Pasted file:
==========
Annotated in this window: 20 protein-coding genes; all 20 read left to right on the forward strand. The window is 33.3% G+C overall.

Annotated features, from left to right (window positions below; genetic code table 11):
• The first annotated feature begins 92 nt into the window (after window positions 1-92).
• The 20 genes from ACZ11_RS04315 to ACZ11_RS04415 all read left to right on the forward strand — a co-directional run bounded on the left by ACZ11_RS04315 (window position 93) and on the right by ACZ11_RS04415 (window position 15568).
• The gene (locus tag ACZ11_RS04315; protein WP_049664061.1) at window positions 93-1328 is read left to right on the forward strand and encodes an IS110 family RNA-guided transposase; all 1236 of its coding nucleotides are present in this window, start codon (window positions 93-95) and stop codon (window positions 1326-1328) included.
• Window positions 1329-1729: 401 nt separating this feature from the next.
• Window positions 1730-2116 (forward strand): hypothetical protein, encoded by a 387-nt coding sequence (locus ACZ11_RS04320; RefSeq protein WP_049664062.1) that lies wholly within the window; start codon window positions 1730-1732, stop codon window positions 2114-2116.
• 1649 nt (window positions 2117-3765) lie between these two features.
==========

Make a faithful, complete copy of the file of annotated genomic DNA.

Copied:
Annotated in this window: 20 protein-coding genes; all 20 read left to right on the forward strand. The window is 33.3% G+C overall.

Annotated features, from left to right (window positions below; genetic code table 11):
• The first annotated feature begins 92 nt into the window (after window positions 1-92).
• The 20 genes from ACZ11_RS04315 to ACZ11_RS04415 all read left to right on the forward strand — a co-directional run bounded on the left by ACZ11_RS04315 (window position 93) and on the right by ACZ11_RS04415 (window position 15568).
• The gene (locus tag ACZ11_RS04315; protein WP_049664061.1) at window positions 93-1328 is read left to right on the forward strand and encodes an IS110 family RNA-guided transposase; all 1236 of its coding nucleotides are present in this window, start codon (window positions 93-95) and stop codon (window positions 1326-1328) included.
• Window positions 1329-1729: 401 nt separating this feature from the next.
• Window positions 1730-2116 (forward strand): hypothetical protein, encoded by a 387-nt coding sequence (locus ACZ11_RS04320; RefSeq protein WP_049664062.1) that lies wholly within the window; start codon window positions 1730-1732, stop codon window positions 2114-2116.
• 1649 nt (window positions 2117-3765) lie between these two features.